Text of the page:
Kasper (23:27): We report whenever a step is finished and then you can follow the entire life cycle and also the entire deployment cycle into the environment that you are reducing into. So, you also get a message when the release manager has processed that your artifact, there's a policy on it. You actually also get a message in the PR before merging it that, "Hey, if you merged this into master, it will go automatically into production because you have a policy saying that is what you want," Just to be able to make sure that they actually know what the impact of pushing words in that case is.
And then whenever we have the five out of five running, we push the message as well and saying, "Hey, now your services is running out there and everything is working as it should be." And if it fails a request or back off or something like that, we grab thy, I think it's the last 30 lock lines or something like that from the container that crashes-
Daniel (24:25): Oh, cool.
Kasper (24:26): ... and forward that back directly to them in slack. So, they will get the message right away saying, "Hey, this is what happened in the container."
Daniel (24:34): Very cool.
Kasper (24:35): So, they don't have to go into kubectl logs.
Daniel (24:38): kubectl logs. Yeah.
Kasper (24:41): Yeah, exactly. They get it right away instantly.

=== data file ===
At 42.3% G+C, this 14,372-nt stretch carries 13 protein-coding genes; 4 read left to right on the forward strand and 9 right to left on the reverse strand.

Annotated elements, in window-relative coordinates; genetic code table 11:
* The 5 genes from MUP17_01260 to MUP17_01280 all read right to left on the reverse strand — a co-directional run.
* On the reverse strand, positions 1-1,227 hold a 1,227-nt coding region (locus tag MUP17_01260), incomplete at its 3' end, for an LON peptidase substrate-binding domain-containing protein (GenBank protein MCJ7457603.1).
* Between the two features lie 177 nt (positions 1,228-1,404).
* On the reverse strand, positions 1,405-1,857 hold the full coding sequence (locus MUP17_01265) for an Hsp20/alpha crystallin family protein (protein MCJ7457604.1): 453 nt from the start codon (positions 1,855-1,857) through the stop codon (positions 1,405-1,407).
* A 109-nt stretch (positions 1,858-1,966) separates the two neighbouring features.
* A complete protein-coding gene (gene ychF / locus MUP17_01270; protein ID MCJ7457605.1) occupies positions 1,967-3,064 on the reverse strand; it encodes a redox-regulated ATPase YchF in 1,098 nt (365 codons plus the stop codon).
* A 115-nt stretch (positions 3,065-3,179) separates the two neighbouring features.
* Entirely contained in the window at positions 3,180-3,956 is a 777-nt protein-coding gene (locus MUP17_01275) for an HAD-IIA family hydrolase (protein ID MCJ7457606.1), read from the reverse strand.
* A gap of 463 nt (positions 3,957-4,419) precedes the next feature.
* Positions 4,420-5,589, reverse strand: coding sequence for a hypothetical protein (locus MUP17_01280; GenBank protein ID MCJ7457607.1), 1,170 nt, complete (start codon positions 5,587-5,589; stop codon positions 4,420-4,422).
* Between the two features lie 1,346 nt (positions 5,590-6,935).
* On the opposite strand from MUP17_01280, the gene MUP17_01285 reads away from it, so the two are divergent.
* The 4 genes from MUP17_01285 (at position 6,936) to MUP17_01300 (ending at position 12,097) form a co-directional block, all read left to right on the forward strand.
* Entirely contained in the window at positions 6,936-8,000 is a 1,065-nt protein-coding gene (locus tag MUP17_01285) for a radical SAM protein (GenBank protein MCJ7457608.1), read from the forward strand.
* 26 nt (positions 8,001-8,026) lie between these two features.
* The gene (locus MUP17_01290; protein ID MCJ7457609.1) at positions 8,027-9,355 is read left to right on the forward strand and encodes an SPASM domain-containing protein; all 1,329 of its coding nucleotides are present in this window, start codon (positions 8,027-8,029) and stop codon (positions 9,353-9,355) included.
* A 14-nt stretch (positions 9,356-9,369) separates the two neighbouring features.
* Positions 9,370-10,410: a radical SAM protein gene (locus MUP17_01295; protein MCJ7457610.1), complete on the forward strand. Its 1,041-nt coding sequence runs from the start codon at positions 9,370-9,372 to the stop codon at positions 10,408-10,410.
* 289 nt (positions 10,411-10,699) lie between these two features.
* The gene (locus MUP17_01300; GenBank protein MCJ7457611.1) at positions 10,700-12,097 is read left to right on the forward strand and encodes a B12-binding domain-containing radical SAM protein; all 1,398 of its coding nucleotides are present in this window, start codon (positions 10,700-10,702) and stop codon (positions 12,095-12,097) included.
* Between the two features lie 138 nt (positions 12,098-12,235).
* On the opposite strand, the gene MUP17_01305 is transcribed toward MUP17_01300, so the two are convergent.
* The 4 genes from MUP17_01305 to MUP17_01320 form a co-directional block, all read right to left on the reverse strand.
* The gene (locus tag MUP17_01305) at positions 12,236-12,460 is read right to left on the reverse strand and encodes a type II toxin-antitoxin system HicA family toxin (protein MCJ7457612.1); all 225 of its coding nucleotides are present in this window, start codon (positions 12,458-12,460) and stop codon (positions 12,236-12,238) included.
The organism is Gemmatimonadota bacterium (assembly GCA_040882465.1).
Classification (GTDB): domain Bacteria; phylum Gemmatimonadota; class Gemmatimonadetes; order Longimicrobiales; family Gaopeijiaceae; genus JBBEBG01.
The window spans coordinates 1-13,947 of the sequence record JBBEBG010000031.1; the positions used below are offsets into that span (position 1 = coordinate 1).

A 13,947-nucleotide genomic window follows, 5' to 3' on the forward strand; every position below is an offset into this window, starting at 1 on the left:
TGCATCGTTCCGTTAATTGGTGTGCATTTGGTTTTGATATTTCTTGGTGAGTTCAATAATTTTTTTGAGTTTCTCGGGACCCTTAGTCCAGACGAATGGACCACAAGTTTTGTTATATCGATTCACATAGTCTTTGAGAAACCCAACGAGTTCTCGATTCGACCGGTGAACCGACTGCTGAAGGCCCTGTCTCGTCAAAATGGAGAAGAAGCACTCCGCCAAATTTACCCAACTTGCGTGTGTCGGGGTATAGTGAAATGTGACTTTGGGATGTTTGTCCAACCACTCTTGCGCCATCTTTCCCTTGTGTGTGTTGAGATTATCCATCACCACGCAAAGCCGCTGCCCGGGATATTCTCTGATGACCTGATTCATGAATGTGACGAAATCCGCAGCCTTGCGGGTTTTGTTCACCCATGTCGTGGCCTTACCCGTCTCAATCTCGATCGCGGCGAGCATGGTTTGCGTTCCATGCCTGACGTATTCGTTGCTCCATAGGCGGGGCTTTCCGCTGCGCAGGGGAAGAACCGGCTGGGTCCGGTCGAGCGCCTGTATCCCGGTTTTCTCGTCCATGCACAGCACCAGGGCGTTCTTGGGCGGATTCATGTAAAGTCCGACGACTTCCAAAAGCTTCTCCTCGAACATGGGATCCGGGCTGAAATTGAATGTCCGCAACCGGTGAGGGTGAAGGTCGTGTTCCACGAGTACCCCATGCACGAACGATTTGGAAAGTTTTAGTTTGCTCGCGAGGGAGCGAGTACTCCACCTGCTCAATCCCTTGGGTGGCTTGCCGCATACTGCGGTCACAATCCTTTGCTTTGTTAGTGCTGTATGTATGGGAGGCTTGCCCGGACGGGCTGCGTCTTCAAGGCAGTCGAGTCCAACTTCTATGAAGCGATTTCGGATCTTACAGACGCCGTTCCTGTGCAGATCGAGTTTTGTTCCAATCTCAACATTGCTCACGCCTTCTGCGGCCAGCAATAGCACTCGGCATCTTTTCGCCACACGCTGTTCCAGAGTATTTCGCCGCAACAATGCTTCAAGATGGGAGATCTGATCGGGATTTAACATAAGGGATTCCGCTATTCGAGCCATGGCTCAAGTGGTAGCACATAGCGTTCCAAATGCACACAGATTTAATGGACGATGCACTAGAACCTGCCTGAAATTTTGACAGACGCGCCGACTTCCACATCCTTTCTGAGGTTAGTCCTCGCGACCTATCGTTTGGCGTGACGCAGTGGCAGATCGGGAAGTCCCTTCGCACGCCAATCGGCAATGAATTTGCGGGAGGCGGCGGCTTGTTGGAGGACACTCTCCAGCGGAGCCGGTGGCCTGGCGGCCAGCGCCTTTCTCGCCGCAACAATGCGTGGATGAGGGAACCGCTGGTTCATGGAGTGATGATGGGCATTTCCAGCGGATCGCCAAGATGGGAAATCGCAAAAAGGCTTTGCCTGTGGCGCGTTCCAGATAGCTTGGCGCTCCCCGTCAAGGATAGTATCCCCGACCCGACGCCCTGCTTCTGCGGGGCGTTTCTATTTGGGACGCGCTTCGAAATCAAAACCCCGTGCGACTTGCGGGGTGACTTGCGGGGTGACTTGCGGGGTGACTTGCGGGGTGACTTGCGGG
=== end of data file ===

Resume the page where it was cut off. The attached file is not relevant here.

Daniel (24:43): That's cool.
Kasper (24:44): Really nice. Then just missing a button saying, "Hey, roll back." Or something, but-
Daniel (24:49): Oh, so it doesn't auto roll back? You got to do that yourself? Go in and say, quickly roll this back. If you can't fix it forward, roll it back quick?
Kasper (24:57): Yeah, exactly. But we have, luckily, and that's kudos or Kubernetes for sort of the rolling update strategy before you can send that.
Daniel (25:06): Oh nice, yeah.
Kasper (25:08): It just spins up the container that crashes and nothing happens to what it's running...
Daniel (25:12): Oh, got you. That's kind of, yeah. So that you limit your actual blast radius, so to speak?
Kasper (25:18): Yes.
Daniel (25:19): Yeah, nice.
Kasper (25:20): That's a really nice feature to utilize that and throw it. The new container just crashes and then nothing happens and then you can just roll it back, so you have the same state as you had before. But it would be nice to have some automatic stuff going on there but it works really well as it's running right now.
Daniel (25:37): That sounds very cool. There's a couple of things I want to dive in there. That was a super genius. Thanks a lot. And I'm sure again a lot of folks listening, this is where they're aiming for, right? This sort of the mantle of GitOps. And as you were talking earlier, I definitely heard that the release manager, seen similarities, I think with Argo CD and with Flux. Those are two probably big sort of open source in CNCF projects in this space.